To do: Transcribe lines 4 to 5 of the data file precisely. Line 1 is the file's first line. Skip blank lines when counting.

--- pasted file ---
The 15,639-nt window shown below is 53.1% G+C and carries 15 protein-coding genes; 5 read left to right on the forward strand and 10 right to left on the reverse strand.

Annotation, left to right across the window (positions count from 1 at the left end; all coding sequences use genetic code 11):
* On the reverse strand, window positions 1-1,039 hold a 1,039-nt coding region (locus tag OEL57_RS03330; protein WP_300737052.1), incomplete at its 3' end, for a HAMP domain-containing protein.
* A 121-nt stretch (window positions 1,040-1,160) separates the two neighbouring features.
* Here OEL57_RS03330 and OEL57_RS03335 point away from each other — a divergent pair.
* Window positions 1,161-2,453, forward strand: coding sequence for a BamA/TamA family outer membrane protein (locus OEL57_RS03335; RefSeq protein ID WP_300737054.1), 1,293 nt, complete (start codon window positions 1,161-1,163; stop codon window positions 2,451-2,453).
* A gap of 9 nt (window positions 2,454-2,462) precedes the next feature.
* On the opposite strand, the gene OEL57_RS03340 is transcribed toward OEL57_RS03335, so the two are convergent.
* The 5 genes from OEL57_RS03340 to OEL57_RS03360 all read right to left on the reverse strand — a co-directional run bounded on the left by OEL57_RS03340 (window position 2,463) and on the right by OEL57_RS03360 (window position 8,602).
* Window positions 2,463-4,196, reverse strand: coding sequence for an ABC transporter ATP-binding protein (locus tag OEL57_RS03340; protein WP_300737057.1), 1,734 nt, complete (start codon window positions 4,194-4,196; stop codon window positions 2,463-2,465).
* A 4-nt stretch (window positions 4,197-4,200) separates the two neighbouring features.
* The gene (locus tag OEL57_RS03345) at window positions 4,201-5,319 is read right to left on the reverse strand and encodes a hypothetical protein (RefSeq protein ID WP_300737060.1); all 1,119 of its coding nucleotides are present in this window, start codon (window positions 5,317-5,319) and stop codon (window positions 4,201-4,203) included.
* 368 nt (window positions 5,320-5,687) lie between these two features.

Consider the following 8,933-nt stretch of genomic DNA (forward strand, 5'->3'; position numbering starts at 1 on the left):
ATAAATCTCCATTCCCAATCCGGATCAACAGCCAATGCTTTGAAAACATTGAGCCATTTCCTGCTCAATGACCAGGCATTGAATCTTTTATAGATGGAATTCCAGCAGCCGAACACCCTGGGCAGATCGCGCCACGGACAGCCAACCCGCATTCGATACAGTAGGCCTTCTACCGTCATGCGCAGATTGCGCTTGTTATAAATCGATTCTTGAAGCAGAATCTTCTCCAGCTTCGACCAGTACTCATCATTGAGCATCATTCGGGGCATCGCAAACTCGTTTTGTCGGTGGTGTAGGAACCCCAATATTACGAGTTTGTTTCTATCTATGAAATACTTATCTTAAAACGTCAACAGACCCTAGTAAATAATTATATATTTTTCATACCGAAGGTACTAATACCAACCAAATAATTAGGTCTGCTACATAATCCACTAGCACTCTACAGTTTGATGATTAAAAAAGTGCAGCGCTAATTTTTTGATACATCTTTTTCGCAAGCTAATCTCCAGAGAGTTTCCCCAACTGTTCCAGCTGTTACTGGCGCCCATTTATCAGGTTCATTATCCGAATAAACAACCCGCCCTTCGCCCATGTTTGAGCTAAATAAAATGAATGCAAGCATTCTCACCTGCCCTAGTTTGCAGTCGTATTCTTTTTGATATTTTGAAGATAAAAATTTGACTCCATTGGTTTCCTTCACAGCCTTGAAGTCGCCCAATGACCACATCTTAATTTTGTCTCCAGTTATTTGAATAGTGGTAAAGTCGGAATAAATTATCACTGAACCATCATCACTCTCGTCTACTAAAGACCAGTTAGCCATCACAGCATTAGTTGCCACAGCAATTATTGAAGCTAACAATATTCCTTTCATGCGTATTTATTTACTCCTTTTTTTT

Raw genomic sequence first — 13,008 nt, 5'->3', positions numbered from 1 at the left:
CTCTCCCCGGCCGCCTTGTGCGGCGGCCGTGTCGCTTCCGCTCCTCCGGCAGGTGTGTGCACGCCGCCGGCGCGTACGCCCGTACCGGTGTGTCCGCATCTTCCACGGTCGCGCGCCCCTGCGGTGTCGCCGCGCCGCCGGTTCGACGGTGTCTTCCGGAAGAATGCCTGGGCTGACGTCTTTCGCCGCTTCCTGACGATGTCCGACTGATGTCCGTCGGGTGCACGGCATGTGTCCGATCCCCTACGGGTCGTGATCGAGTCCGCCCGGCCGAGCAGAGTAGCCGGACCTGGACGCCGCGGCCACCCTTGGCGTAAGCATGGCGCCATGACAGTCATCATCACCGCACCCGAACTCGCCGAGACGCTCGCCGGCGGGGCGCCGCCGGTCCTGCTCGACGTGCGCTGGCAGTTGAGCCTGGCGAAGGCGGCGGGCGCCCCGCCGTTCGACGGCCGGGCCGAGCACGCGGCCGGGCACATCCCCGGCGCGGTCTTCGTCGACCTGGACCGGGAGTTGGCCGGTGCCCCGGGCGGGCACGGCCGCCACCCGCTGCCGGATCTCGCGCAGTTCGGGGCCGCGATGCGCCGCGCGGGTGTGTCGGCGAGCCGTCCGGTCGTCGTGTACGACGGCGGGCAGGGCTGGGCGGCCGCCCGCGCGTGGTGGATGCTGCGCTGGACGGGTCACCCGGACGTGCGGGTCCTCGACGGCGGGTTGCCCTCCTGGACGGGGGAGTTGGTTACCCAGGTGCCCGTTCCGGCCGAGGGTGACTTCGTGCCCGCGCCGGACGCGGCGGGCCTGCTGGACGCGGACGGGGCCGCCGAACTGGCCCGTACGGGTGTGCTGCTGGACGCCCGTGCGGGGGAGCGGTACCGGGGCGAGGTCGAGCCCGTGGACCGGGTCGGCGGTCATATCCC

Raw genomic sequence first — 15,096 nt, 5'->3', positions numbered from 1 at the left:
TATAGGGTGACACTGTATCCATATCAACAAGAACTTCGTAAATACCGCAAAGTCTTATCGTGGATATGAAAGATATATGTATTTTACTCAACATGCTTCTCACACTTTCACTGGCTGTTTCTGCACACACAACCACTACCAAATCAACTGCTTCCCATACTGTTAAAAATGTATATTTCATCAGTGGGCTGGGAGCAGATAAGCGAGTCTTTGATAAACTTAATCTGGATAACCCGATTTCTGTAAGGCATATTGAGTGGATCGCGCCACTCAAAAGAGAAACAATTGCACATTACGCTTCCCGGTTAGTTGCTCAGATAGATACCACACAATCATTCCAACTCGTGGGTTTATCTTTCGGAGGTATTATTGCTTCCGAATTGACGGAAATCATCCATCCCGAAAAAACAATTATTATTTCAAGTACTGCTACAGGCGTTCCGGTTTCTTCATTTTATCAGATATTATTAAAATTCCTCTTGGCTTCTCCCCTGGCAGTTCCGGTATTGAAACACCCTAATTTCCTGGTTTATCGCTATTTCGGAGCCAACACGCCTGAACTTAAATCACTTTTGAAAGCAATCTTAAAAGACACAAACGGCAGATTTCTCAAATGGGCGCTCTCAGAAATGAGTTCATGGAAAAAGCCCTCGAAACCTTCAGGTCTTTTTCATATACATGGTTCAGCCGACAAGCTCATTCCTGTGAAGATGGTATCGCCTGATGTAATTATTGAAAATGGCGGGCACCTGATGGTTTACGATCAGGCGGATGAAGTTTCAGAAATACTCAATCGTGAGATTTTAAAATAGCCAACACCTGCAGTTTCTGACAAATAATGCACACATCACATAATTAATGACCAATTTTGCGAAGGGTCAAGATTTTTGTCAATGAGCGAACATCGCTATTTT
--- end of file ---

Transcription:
* A 121-nt stretch (window positions 1,040-1,160) separates the two neighbouring features.
* Here OEL57_RS03330 and OEL57_RS03335 point away from each other — a divergent pair.